By: Sheila Hoffmeyer, President
For: Red Rock News
Date: March 20, 2009
What’s Changing at Sedona Public Library?
Every morning 15- 20 minutes before the Library doors are unlocked, patrons start gathering on the porch in anticipation of the daily opening. What library staff and volunteers have always known as “the morning rush” is now just the tip of the iceberg. Quiet times at the Sedona Public Library are rare indeed as the Library has been experiencing double-digit increases in usage over the past year.
The uptick is not unique to our community. News reports indicate libraries across the nation are seeing increases in attendance – and in some cases, circulation – as people reach for the library card instead of the credit card when they’re looking for a new book or DVD. This, despite popular wisdom that says fewer people are reading books than did some decades ago.
Here in Sedona, circulation has increased 11 percent over last year, with an average of 22,685 items being circulated each month. The number of patron cards issued has increased by 24 percent, and we’ve seen a 19 percent increase in attendance at programs held at the library – programs that are typically open to the public at no charge.
Just a small example of the teeming demand was my brief experience last Tuesday. While sitting in a morning meeting in the Quiet Study at 10 a.m., I looked up to see the rush of people moving to claim the first sessions on the computers. Next, a knock on the door was followed by a reminder for us to wrap up, as the members of the Daughters of the American Revolution were waiting for the room to clear. I walked down toward the fireplace to look for a book and saw that the desks and work spaces were occupied by patrons with laptops using the free wireless connection. Returning to the main entrance, I noticed the constant traffic into the Si Birch Community Room. On closer inspection I observed a bustling session of the AARP Tax Preparation service. All preparers were busy with filings while another 10 -12 people waited patiently for their turn for assistance. This tax preparation and counseling service for low- and moderate- income tax payers, with special attention to those older than 60, is just another way the Library is being used to service our residents.
While the increases in attendance can pose challenges as the use of resources gets pushed to the limit, they are also presenting opportunities for the introduction of new services.
One such experimental program is an Information Assistant, a volunteer “greeter,” to welcome patrons to the Library, offering quick help and direction. In addition to providing general information on the current programs, events and displays, the Information Assistant is also able to quickly direct patrons to a specific department or staff to get help.
If you’ve come to the Library in the past couple weeks, you’ve probably noticed the information table just inside the front doors near the main desk. If a greeter isn’t on duty, you’ll find useful information on how to use the library, including a map of the library, the monthly events calendar, library brochures, and requirements for library cards. The idea for this new service came from two of our long-time, experienced volunteers, Joyce and Joe Murphy who, with the assistance of Liza Vernet, a troubleshooter and member of the Volunteer Advisory Council, presented a project description to Mia Fliers, our Circulation Department Head.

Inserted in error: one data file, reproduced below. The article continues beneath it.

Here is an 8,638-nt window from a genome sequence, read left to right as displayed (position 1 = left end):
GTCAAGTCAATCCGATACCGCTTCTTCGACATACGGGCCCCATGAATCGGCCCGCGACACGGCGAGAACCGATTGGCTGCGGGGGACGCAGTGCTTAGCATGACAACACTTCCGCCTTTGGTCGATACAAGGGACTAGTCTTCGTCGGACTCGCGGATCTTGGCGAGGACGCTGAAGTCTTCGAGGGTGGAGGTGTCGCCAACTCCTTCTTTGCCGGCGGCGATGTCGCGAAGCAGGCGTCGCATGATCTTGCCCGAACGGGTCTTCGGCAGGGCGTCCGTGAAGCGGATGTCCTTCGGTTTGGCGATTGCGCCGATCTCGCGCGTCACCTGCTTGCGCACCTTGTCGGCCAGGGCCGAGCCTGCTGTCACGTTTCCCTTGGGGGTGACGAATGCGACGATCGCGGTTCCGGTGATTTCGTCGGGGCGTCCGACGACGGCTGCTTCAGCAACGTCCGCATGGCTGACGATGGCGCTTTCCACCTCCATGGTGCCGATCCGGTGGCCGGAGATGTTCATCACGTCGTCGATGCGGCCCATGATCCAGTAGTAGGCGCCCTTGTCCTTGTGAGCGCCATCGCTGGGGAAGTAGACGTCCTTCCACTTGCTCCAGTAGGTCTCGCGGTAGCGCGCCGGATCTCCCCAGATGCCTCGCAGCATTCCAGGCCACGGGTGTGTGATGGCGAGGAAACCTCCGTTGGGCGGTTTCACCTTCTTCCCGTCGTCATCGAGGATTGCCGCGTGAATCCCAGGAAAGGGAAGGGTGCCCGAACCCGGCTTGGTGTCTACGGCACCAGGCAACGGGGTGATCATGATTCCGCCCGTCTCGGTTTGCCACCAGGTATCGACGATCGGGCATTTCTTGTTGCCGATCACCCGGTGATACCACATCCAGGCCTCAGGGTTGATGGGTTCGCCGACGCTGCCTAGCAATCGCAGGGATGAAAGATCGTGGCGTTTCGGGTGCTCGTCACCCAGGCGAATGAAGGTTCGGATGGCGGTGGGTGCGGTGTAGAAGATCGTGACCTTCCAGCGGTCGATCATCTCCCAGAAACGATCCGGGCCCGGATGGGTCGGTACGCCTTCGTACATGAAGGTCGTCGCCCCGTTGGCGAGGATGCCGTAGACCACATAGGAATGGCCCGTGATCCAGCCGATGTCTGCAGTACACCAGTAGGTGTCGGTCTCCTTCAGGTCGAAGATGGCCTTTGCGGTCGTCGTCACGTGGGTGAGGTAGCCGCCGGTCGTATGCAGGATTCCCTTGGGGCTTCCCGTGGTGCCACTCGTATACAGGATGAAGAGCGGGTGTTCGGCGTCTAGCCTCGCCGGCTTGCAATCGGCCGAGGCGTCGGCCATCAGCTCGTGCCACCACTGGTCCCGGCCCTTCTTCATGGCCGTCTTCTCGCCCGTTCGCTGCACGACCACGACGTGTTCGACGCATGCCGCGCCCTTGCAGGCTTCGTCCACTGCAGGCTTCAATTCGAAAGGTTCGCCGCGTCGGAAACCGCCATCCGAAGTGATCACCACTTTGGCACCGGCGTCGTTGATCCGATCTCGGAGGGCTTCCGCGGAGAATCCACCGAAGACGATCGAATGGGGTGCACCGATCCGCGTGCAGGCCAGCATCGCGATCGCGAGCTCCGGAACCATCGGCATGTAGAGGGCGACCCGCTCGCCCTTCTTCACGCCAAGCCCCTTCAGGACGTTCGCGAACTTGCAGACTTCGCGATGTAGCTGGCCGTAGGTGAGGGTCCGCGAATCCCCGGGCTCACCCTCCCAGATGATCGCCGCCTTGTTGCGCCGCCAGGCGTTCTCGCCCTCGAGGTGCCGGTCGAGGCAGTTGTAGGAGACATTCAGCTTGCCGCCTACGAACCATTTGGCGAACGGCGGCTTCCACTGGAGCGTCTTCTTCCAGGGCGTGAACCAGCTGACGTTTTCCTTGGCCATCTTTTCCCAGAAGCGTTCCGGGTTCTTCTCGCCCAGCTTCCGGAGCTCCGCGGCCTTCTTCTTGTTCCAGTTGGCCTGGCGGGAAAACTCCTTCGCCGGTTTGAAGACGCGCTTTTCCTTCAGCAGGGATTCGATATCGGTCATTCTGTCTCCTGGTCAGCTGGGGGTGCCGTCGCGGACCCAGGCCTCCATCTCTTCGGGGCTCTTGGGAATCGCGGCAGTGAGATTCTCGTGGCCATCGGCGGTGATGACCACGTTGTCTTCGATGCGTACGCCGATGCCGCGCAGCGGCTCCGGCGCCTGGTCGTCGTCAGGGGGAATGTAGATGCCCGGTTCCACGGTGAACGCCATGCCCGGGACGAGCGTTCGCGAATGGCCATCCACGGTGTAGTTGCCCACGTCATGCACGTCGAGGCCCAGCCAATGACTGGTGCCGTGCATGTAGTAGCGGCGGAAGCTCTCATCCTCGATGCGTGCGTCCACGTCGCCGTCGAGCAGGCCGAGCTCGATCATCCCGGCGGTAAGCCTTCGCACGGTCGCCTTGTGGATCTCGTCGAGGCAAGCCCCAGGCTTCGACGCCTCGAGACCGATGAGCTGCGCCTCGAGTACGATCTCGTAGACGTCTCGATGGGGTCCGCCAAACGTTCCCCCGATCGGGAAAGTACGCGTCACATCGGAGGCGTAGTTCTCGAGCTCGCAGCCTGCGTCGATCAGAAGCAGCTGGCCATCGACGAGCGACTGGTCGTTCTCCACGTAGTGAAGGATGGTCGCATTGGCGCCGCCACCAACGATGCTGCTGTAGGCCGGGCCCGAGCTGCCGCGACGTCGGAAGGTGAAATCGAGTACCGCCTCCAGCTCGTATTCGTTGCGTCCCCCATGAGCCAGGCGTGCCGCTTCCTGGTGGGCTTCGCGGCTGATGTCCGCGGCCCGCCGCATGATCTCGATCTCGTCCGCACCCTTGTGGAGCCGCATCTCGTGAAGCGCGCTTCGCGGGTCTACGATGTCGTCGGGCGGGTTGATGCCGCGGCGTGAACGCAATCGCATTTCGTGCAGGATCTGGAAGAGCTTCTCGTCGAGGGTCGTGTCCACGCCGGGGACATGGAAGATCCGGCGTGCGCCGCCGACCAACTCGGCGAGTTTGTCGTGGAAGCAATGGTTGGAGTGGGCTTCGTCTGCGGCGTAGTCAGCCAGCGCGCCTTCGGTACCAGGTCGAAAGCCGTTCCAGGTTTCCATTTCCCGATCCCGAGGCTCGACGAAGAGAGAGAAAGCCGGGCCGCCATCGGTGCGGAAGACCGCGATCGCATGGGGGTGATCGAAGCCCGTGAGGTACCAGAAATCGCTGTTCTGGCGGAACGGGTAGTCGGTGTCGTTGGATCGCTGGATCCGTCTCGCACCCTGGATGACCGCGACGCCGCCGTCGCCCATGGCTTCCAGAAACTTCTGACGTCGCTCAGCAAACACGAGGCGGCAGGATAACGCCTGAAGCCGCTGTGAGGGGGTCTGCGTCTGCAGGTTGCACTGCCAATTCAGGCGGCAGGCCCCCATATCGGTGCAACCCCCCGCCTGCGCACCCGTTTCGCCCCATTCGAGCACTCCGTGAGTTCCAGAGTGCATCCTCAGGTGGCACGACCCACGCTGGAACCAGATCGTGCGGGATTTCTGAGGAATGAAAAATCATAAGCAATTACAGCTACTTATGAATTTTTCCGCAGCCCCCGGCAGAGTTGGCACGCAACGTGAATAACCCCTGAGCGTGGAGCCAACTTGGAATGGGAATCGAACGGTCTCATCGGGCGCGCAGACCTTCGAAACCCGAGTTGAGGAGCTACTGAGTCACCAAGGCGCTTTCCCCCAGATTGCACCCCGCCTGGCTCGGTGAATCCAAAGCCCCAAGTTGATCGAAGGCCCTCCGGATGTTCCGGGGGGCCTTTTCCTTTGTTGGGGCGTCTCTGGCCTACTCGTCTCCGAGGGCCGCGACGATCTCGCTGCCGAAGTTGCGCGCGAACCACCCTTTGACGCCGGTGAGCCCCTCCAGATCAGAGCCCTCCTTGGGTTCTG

A second service initiative you’ll see operating in the next six to eight weeks is Patron Self-Printing. With the installation of a dedicated print station, patrons will no longer go to a central desk to have volunteer or library staff release their printing and collect the fee. Instead the patron will go directly to a print release station and follow the self-printing instructions to retrieve their printing. This system, which is already in place in libraries in Prescott and Cottonwood, ensures patron privacy while freeing up staff time for other service priorities.
Changes are also happening behind the scenes. Thanks to a generous donation from the Barstow Foundation that was made possible by Dr. Richard and Veda Barstow, the kitchen in the Si Birch Community Room is receiving needed repairs. This kitchen often is used by organizations holding programs in the community room, and we are pleased that the upgrades will continue to give the library the ability to offer meeting space with an attached commercial kitchen. In another area of the library, the room that formerly held the magazine back issues is being transformed into a staff work area with modular furniture. The goal is to give staff dedicated work space behind the scenes so they can concentrate on specific tasks when they are not staffing the public areas of the library.
Outside the Library you’ll also be seeing signs of growth and progress. A much-needed expansion of the parking lot is about to begin. Our Building & Grounds Committee, chaired by Marvin Hofmann, has just about completed the process with the City to secure the needed approvals to expand the parking lot to relieve the pressure on the existing lot. The Library is indeed fortunate that the original donation of $326,000 by Sedona resident Ethel M. Low to buy the land on White Bear Road in 1986 includes sufficient space for this addition. While there will be added congestion in the parking area during the construction process, the addition of parking will greatly benefit patrons. Once the construction begins, we ask for your patience during the process and request that you please drive with extra care and caution for your and the work crews safety during the project.
Sheila Hoffmeyer, author of this week's article,
is President of the Board of Trustees of the Sedona Public Library.
Library News appears each Friday in the Red Rock News
and is also presented on: Gateway to Sedona and Sedona Biz.